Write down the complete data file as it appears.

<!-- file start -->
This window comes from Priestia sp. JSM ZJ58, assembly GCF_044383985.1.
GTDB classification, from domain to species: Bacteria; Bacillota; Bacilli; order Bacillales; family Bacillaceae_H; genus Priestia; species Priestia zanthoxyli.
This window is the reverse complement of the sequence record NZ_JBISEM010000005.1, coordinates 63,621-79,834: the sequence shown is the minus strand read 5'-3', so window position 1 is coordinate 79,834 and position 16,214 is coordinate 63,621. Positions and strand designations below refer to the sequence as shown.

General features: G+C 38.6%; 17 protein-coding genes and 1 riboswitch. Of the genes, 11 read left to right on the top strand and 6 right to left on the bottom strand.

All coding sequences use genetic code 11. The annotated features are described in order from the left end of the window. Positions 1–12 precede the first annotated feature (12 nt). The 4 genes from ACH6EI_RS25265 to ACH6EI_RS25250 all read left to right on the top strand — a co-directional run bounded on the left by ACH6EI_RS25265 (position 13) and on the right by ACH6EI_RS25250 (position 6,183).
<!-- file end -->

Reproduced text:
This window comes from Priestia sp. JSM ZJ58, assembly GCF_044383985.1.
GTDB classification, from domain to species: Bacteria; Bacillota; Bacilli; order Bacillales; family Bacillaceae_H; genus Priestia; species Priestia zanthoxyli.
This window is the reverse complement of the sequence record NZ_JBISEM010000005.1, coordinates 63,621-79,834: the sequence shown is the minus strand read 5'-3', so window position 1 is coordinate 79,834 and position 16,214 is coordinate 63,621. Positions and strand designations below refer to the sequence as shown.

General features: G+C 38.6%; 17 protein-coding genes and 1 riboswitch. Of the genes, 11 read left to right on the top strand and 6 right to left on the bottom strand.

All coding sequences use genetic code 11. The annotated features are described in order from the left end of the window. Positions 1–12 precede the first annotated feature (12 nt). The 4 genes from ACH6EI_RS25265 to ACH6EI_RS25250 all read left to right on the top strand — a co-directional run bounded on the left by ACH6EI_RS25265 (position 13) and on the right by ACH6EI_RS25250 (position 6,183).